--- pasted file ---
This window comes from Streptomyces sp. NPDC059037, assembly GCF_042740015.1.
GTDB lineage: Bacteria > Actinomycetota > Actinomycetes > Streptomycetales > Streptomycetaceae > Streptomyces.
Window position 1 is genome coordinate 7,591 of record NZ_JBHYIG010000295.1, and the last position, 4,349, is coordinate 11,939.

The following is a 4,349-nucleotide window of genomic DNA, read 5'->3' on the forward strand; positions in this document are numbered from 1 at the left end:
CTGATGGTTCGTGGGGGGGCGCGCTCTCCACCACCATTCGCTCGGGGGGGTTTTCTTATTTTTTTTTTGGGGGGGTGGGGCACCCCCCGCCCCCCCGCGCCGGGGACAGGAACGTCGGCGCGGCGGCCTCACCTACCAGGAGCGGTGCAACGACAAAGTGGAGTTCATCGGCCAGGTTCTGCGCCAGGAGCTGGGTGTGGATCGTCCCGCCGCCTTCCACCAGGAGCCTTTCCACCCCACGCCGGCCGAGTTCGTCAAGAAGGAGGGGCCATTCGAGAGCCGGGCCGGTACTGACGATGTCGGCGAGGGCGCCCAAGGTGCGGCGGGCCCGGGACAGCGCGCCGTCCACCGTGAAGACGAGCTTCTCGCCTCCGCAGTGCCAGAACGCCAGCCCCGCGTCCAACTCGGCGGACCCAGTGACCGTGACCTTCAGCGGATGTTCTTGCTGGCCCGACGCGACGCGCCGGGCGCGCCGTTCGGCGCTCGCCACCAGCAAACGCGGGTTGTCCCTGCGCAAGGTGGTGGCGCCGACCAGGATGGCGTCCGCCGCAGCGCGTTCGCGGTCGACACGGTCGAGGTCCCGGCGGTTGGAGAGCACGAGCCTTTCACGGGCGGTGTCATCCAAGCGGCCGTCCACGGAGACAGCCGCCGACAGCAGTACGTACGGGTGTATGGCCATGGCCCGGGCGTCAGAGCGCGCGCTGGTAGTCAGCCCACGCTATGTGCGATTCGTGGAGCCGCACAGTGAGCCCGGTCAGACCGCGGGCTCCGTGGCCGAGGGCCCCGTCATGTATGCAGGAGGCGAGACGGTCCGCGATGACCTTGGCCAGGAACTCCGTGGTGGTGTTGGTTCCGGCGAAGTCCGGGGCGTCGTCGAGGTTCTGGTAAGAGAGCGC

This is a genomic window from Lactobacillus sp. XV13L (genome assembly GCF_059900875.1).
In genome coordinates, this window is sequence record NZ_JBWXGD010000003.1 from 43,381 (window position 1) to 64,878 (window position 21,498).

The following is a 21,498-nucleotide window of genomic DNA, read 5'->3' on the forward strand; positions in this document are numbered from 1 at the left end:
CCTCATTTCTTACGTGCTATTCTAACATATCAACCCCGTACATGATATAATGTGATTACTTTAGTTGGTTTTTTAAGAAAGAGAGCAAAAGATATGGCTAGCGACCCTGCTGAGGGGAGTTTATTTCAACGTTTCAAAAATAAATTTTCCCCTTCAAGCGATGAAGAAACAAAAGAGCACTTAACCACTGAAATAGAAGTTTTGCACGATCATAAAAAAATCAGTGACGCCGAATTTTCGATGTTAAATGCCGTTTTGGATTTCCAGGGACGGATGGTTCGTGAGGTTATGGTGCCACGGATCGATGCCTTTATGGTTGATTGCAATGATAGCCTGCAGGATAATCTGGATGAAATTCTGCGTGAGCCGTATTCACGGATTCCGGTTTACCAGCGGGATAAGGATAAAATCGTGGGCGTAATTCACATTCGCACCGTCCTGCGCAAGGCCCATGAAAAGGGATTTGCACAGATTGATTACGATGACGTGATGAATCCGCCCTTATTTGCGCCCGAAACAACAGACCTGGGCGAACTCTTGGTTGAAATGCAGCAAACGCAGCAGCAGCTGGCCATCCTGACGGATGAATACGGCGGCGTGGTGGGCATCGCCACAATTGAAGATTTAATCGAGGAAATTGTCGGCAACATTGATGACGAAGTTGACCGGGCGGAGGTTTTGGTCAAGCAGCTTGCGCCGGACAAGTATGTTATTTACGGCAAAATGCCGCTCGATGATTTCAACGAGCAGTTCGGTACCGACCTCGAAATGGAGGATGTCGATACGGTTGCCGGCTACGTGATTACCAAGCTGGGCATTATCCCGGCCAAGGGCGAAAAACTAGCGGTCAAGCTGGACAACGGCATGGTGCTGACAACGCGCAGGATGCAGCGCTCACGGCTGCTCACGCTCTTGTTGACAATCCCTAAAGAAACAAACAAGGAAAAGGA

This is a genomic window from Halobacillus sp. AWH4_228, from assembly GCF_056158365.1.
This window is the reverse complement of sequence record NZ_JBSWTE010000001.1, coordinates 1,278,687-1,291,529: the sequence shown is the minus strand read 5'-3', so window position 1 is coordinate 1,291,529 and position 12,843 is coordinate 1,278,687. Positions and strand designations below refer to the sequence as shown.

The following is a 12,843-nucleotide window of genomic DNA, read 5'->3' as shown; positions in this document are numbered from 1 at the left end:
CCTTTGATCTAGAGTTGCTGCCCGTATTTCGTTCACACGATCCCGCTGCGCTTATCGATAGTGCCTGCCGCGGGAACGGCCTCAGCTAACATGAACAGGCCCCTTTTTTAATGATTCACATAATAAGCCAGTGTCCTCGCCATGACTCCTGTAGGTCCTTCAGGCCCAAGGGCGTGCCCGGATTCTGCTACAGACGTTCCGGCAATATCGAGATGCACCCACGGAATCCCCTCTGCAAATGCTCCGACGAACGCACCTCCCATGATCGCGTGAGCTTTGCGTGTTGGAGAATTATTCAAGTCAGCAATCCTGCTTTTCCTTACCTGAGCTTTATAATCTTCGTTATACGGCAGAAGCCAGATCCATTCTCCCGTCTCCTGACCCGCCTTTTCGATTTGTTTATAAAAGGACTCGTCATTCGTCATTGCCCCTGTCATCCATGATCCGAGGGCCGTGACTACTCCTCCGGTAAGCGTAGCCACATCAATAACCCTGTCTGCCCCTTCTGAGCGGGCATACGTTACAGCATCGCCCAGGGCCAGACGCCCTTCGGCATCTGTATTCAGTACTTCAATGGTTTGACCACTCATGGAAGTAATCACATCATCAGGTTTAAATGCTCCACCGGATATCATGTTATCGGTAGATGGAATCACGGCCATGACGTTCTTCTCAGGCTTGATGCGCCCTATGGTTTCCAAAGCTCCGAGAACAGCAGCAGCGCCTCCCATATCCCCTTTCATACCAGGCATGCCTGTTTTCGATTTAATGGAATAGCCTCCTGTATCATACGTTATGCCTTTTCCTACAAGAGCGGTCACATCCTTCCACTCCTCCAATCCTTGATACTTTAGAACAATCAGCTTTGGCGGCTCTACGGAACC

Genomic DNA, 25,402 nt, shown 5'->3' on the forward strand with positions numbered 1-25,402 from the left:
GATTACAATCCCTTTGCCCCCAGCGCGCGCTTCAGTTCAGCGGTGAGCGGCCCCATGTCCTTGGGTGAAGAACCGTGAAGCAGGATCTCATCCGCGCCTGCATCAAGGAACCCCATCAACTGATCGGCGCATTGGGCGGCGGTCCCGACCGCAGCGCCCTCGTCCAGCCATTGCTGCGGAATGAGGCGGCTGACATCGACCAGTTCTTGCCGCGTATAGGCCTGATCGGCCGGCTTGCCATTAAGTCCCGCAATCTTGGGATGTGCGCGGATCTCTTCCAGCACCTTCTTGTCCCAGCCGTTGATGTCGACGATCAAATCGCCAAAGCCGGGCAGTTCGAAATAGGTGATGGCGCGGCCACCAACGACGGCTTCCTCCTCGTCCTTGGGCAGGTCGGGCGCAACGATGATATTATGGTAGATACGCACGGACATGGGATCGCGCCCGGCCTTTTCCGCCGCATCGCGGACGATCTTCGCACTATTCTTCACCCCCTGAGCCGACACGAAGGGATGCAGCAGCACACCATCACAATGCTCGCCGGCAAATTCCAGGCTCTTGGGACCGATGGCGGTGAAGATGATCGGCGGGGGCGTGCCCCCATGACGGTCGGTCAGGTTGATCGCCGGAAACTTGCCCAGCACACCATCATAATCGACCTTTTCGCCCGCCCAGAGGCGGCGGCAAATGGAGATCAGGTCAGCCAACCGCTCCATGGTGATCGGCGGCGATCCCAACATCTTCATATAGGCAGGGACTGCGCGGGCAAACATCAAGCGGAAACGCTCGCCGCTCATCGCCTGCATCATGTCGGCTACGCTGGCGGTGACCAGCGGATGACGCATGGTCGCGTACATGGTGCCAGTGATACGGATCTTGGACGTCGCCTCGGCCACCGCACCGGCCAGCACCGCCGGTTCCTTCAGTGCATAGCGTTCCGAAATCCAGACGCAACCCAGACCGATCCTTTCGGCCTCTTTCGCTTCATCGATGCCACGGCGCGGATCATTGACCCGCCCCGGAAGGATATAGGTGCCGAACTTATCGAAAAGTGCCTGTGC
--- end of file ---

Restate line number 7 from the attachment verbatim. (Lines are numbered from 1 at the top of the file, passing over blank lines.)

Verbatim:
In genome coordinates, this window is sequence record NZ_JBWXGD010000003.1 from 43,381 (window position 1) to 64,878 (window position 21,498).